Brooklyn Law Review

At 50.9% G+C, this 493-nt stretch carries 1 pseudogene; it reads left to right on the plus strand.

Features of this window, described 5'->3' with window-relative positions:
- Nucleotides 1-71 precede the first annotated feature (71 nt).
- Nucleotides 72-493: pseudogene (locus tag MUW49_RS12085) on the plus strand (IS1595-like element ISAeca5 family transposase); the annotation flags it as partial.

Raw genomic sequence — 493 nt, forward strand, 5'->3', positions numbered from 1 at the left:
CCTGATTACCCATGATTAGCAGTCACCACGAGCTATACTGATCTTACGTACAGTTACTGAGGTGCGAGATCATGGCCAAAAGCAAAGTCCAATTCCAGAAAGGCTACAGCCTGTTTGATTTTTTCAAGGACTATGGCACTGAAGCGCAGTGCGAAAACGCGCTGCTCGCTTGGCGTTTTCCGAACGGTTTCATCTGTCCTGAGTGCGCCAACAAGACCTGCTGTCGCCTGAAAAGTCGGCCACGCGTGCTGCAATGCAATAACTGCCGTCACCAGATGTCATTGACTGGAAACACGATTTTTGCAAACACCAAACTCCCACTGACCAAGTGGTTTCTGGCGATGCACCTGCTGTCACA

For years, big businesses have been collecting and selling users’ personal information without permission. In attempts at preventing this practice, users have brought civil actions under the Computer Fraud and Abuse Act (CFAA), alleging a loss of personal privacy. As currently enacted, “personal privacy” is not included in the statutory definition of loss. Further, courts have been reluctant to interpret the CFAA broadly to cover loss of personal privacy claims. This note proposes that an amendment to the CFAA is necessary to close this gap in the statute’s coverage and better protect users’ right to privacy.